Beijing won't rush into political talks with Taipei, analysts say
Beijing to get own house in order before political dialogue, analyst says
The report delivered by outgoing Communist Party general secretary Hu Jintao last week should remove any doubt in Taipei that Beijing will soon push for political talks, Taiwanese analysts said.
Such a push may have to wait for a year or two, as incoming Communist Party leader Xi Jinping consolidates his power and launches any plans he has to tackle internal problems. But Taiwanese President Ma Ying-jeou cannot afford to wait to develop strategies, they said.
"With the incoming new leadership, we should not continue sitting back without changing our approach, but should amend our policies in order to adapt ourselves to the changes," said Su Chi, a former secretary general of Taiwan's National Security Council.
Su said the Ma government was not well prepared for the mainland's leadership change. He noted that Xi had spent 17 years in nearby Fujian province and had enjoyed extensive interaction with Taiwanese businesspeople. He therefore knew Taiwan better than previous incoming leaders.
"He might adopt a more proactive approach to engaging with Taiwan than Hu, and not be satisfied with maintaining the cross-strait status quo," Su said.
Analysts said that Xi's approach - at least initially - would be largely defined by the report on cross-strait relations delivered by Hu at the opening of the 18th party congress on Thursday in Beijing.
Xi, who currently serves as vice-president, will also succeed Hu as president in March.
"We hope that the two sides will jointly explore cross-strait political relations and make reasonable arrangements for them under the special condition that the country is yet to be reunified," Hu said.
The general secretary also suggested that the two sides discuss setting up a mechanism to improve military ties and ensure stability.
He advocated a consultative peace process to advance the growth of cross-strait relations.
Although Xi will not have taken full power until he assumes control of the Central Military Commission, he is still expected to have had input in drafting the report and approved of its direction.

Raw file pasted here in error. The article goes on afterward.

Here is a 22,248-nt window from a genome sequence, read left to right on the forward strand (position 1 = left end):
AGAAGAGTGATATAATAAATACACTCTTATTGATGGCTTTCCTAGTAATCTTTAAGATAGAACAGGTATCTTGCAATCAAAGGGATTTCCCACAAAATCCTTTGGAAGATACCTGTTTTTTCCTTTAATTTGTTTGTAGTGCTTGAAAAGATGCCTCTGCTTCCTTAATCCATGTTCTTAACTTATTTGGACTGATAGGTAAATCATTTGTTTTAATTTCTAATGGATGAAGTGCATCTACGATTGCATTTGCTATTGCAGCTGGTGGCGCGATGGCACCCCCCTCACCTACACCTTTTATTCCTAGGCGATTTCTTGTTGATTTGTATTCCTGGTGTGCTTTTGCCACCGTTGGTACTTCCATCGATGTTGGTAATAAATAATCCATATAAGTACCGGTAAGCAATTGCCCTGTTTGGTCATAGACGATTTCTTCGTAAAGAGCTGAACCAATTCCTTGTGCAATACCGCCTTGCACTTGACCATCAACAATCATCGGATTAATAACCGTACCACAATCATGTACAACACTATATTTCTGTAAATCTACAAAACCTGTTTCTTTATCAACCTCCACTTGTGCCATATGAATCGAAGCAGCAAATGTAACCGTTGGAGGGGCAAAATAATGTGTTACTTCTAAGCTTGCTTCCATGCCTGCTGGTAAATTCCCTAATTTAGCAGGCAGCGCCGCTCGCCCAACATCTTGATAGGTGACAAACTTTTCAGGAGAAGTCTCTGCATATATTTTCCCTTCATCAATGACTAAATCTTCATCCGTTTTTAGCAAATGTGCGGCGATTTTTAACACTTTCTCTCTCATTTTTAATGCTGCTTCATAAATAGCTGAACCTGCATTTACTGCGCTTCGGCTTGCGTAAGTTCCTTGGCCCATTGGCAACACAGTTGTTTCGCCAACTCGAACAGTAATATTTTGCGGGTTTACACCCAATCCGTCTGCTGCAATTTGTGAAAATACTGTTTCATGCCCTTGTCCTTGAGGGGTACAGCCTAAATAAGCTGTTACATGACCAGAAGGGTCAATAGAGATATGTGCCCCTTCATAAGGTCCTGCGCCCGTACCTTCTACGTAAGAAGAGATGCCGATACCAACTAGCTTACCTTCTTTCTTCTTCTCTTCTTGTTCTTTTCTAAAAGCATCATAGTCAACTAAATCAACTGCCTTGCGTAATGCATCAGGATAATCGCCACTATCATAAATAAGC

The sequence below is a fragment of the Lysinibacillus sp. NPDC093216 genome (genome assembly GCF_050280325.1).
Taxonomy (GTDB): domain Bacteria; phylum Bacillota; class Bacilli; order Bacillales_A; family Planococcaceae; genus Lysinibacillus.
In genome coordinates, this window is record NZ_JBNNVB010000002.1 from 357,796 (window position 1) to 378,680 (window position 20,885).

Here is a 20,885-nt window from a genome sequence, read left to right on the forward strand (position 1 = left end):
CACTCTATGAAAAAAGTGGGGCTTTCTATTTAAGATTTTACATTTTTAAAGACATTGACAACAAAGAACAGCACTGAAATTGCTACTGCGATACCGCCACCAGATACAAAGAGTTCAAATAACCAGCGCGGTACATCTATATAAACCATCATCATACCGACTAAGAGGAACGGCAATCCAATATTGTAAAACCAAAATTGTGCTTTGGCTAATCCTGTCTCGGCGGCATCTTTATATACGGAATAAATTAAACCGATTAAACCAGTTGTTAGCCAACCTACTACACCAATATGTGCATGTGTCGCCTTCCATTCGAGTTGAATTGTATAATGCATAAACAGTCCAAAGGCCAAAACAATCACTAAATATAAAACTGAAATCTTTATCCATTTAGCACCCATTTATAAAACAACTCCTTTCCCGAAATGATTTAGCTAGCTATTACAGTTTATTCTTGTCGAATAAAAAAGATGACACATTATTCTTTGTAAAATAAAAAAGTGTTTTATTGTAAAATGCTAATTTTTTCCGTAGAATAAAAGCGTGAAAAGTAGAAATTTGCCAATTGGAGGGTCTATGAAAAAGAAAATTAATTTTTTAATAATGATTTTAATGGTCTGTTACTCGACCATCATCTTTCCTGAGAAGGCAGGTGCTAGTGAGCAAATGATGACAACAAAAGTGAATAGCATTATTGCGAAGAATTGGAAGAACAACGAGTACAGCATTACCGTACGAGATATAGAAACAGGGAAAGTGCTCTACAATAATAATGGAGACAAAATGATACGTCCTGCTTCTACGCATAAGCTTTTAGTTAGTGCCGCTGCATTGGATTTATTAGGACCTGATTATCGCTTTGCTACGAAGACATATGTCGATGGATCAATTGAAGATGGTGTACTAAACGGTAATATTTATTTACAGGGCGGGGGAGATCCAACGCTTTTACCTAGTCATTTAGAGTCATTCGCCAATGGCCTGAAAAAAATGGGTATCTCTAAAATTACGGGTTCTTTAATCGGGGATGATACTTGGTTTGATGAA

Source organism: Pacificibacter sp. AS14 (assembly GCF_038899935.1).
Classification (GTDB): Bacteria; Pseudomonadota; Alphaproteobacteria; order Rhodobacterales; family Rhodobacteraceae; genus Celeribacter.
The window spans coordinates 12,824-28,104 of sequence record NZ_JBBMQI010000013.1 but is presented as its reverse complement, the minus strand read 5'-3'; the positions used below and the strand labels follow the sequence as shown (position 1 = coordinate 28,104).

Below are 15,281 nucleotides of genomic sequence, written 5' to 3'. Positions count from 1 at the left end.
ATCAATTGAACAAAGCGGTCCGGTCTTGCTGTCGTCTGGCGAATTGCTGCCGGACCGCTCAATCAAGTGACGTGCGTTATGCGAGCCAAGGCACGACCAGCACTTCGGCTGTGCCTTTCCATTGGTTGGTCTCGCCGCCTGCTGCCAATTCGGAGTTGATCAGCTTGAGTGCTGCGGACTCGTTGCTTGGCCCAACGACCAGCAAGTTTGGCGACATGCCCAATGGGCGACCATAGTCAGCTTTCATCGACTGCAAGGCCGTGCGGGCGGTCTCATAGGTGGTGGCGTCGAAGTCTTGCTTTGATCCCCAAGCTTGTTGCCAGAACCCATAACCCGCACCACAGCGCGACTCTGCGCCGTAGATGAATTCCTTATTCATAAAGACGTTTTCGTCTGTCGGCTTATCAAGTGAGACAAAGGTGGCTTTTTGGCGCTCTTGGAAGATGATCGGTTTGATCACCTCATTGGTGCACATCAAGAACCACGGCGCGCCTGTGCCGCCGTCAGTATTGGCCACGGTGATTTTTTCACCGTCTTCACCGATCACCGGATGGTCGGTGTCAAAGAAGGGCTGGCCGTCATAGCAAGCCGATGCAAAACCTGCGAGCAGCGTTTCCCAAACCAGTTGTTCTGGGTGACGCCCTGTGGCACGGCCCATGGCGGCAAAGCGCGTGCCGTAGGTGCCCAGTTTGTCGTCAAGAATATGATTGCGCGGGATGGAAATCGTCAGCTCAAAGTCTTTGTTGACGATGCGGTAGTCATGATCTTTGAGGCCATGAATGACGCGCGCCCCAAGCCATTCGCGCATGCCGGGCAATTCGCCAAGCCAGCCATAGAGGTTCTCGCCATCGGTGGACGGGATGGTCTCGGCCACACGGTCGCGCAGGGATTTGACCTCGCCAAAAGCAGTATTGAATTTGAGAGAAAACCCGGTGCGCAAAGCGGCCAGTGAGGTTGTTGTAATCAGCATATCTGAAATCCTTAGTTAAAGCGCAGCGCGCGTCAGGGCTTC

"What Hu said in his report represents the mainland's cross-strait policy direction for the future, but not its policy at the present," said Professor Chang Wu-yueh, director of the Graduate Institute of China Studies at Tamkang University in Taipei.
More than six decades after the Kuomintang fled across the Taiwan Strait in the face of the Communist Party's victory in the Chinese civil war, relations between the sides have warmed considerably.
Ma, now in his second term, has pursued a cautious path, signing 18 co-operation agreements but steering clear of the difficult political issues that continue to separate democratic Taiwan from the authoritarian mainland.
So far, Beijing - which sees reunification as the ultimate goal - has been happy to oblige, as increased ties can only add pressure for political talks. Hu's report suggests Beijing is aiming to take the dialogue to the next level.
"Political dialogue is inevitable if the next mainland leader is to achieve any of these goals," said Professor Lin Chong-pin, a former vice-chairman of the Mainland Affairs Council. Lin now teaches international relations at Tamkang University.
Ma expressed support for a peace pact with Beijing, but said he did not believe the time would be ripe before his second term ended in 2016. He repeated the stance after Hu delivered his report, as the Presidential Office released an interview Ma had given to the Hong Kong-based newsweekly Yazhou Zhoukan, in which he said a peace accord was not on his immediate agenda.
On Friday, Taiwanese Premier Sean Chen - who, like Ma, is in the KMT - weighed in as well, saying the "upgrading of cross-strait economic dialogue should still be the priority over political issues between the two sides".
One thing holding back a more aggressive push by Beijing is brewing concern about corruption, inequality, pollution and several other problems associated with the mainland's historic economic rise. Major unrest on the mainland could only make political talks less appealing to the Taiwanese.
As such, experts expect that Xi will not be able to turn serious attention towards Taiwan until after 2014.
"Xi must first deal with internal political, social and economic problems, as well as regional issues like the Diaoyu Islands in the East China Sea, and the Spratly Islands in the South China Sea," Chang said.
But political dialogue may become increasingly unavoidable as the two sides grow more intertwined. Cai Mingzhao , a spokesman for the 18th party congress, said as much last week when he commented that the two sides would have to face political issues "sooner or later".